Ball launched off a cliff at negative angle

In summary, the ball is thrown off a cliff at a negative angle and it lands 120 meters away. The ball was thrown at -15 degrees horizontal.
  • #1
picklepie159
19
0
Ball launched off a cliff at negative angle...

Homework Statement


So a ball is launched off a cliff 60 meters high
It is thrown at -15 degrees horizontal, and lands 120 meters away.

Find the V-initial, V-final, Time in air, and Angle at which it hits the ground

Homework Equations


inverse tan(75)= Vx/Vy
D= VT
h=1/2g t^2
Vx= cosin(75) x V-initial
Vy=sin(75) x V-initial

The Attempt at a Solution



I know that there's a policy that I have to try to work on the problem first before i get help, but man, I am lost. This is what I can make out.

I switched everything to positive so now its falling off the cliff at 75 degrees.
120 meters = Vx T

That's all. A little ray of guidance would be a Godsend.

PS
Would the Velocity-y be V-initial +34.6 m/s?
Because when something falls 60 meters from rest, the final velocity is 34.6 meters.
 
Last edited:
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  • #2


What do you mean you switched everything to positive?
 
  • #3


switching everything positive is something i don't understand in your solution...

so my approach would be ...
Range = v*cos(-15) * t

Height = v*sin(-15)t + 1/2*g*t^2

now ... you get 2 equations in v and t and there are 2 variables... so you can solve for both...do you get it?
 
  • #4


By switching to positive, I ust meant I flipped it upside down- the movement towards the ground is now the positive direction. Then, the angle it was thrown at is 75 degrees instead of -15. (Does that work out?)

It just makes stuff easier- no fiddly negative directions to deal with.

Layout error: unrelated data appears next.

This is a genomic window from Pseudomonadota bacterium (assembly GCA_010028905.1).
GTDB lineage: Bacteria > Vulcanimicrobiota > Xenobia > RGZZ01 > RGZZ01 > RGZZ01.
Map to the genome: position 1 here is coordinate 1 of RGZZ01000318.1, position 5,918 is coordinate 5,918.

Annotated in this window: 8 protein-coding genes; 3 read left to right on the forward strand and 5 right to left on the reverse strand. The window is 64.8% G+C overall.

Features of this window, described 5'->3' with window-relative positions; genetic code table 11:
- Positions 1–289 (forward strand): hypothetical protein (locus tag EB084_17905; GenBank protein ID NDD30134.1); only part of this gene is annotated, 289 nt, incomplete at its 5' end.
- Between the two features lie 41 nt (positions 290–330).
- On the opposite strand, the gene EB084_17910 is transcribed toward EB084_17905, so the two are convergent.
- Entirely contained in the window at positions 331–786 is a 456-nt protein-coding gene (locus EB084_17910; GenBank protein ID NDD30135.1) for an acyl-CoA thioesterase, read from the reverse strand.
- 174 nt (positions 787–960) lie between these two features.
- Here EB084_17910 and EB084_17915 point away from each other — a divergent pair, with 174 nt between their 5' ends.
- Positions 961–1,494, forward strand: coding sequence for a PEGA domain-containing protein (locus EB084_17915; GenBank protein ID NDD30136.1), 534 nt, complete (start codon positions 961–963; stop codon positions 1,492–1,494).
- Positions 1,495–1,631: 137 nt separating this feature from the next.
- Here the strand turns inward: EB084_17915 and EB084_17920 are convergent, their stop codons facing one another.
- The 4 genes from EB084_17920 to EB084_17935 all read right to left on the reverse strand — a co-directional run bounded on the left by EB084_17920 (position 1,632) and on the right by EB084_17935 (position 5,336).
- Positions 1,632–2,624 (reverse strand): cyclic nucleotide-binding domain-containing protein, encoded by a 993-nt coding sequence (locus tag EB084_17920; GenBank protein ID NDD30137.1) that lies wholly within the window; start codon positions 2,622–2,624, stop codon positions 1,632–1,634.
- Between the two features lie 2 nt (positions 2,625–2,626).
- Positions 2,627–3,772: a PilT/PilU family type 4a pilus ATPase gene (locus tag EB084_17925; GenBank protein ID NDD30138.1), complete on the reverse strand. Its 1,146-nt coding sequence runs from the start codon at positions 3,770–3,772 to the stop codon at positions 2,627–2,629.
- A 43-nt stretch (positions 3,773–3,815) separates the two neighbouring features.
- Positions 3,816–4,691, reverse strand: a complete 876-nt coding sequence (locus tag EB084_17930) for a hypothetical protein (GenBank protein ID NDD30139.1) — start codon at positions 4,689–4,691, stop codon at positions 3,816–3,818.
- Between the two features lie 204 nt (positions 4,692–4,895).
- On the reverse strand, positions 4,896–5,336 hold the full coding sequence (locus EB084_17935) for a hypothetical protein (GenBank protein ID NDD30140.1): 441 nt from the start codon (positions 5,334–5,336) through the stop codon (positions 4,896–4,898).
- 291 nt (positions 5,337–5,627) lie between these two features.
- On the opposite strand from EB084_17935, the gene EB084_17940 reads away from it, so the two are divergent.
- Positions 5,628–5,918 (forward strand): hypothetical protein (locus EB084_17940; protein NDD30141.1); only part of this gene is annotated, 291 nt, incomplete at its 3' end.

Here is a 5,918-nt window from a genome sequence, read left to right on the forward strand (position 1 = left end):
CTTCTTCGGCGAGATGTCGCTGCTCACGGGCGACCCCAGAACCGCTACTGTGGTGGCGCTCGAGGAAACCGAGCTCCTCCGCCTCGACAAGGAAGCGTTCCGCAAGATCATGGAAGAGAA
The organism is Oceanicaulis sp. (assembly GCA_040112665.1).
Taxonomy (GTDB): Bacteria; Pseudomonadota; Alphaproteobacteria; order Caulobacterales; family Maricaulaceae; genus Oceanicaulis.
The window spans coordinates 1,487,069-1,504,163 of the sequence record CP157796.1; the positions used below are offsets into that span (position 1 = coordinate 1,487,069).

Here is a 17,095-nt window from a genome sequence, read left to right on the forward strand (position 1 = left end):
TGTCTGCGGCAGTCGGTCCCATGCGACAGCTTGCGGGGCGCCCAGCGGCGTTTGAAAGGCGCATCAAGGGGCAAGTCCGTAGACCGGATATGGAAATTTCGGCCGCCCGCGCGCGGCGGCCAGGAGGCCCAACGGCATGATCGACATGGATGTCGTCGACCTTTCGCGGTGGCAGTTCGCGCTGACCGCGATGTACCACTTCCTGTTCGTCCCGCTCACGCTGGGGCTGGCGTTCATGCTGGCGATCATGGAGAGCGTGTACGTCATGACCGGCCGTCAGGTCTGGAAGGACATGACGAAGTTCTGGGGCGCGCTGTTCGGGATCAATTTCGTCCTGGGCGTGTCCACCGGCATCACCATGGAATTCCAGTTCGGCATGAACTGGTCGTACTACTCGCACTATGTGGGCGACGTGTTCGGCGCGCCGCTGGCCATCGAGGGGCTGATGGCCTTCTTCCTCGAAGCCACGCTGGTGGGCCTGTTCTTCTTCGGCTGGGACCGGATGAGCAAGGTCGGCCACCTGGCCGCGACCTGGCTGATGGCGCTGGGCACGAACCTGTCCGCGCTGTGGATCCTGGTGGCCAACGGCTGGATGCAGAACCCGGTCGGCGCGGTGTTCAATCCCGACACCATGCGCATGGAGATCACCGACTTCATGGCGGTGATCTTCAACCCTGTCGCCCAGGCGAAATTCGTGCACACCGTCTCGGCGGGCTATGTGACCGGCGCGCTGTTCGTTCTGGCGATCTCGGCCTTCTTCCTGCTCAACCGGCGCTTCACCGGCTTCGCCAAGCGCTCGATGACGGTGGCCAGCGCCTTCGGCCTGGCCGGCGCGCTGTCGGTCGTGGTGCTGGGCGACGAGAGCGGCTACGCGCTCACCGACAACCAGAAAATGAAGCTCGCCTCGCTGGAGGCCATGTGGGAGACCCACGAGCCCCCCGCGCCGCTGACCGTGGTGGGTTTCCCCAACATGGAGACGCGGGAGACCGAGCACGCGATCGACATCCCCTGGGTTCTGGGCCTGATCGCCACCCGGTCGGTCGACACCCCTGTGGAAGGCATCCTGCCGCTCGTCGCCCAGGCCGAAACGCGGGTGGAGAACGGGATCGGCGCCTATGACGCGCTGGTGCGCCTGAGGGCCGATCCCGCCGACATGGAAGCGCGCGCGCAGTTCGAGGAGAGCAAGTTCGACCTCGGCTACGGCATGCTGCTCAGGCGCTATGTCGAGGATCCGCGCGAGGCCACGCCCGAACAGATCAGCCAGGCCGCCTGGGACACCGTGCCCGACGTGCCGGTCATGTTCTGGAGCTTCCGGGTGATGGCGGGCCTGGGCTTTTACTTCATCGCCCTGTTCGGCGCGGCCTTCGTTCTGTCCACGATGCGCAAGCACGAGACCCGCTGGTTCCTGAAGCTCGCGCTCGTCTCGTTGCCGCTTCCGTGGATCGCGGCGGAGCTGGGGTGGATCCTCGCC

• #5


then don't you think the time of flight changes in both cases?
 
  • #6


Really sorry for digging up a super old thread but I'm trying to solve a similar problem right now.

As The Legend suggested, I've solved for v and t using those equations. First, I define v in terms of R and t using the R = v * cosθ * t

v = R/(cos(θ) * t)

Then, I substitute that into the height equation...

H = (R/(cos(θ) * t)) * sin(θ) * t + 1/2 * g * t^2

and solve for t...

t = √((R * tan(θ) + H)/(g * 1/2))

Solve it using my values, then substitute that back into the velocity derivation above...

This works for angles [0..90] but anything below the horizon just craps out due to a -ve √

Where am I going wrong? This is driving me insane!
 
  • #7


Just wanted to clarify something, the reason I add H is because I actually got

--H in my particular case..

Nightro said:
t = √((R * tan(θ) + H)/(g * 1/2))
 
  • #8


Actually... I'm wrong.. it works for the inputs given at the top of this thread :S

I think what might actually be happening in my case is my launch angle is too much!

That is to say... the angle that is a direct line to the target location is more than the angle I'm trying to launch it at (e.g.)

Angle from Launch to Target: -10
Launch Angle: -20

That would mean its impossible, right? And why I'm getting these imaginary numbers :)
 

Related to Ball launched off a cliff at negative angle

What is the initial velocity of the ball launched off a cliff at a negative angle?

The initial velocity of the ball is the speed and direction at which the ball is launched. It can be calculated using the equation V0 = V * cos(theta), where V is the initial speed and theta is the launch angle.

How does the launch angle affect the trajectory of the ball?

The launch angle determines the direction in which the ball will travel. A negative launch angle means the ball is launched downwards, and its trajectory will follow a curved path. The steeper the angle, the more vertical the trajectory will be.

What factors affect the distance the ball travels after being launched off a cliff at a negative angle?

The factors that affect the distance the ball travels include the initial speed of the ball, the launch angle, and the force of gravity. The higher the initial speed and the shallower the launch angle, the farther the ball will travel. However, the force of gravity will decrease the distance traveled.

How long will it take for the ball to reach the ground?

The time it takes for the ball to reach the ground can be calculated using the equation t = (2 * V0 * sin(theta)) / g, where V0 is the initial speed, theta is the launch angle, and g is the acceleration due to gravity.

What happens to the ball after it reaches the ground?

Once the ball reaches the ground, it will continue to roll or bounce depending on the surface it lands on. The force of gravity will also act on the ball, causing it to eventually come to a stop.

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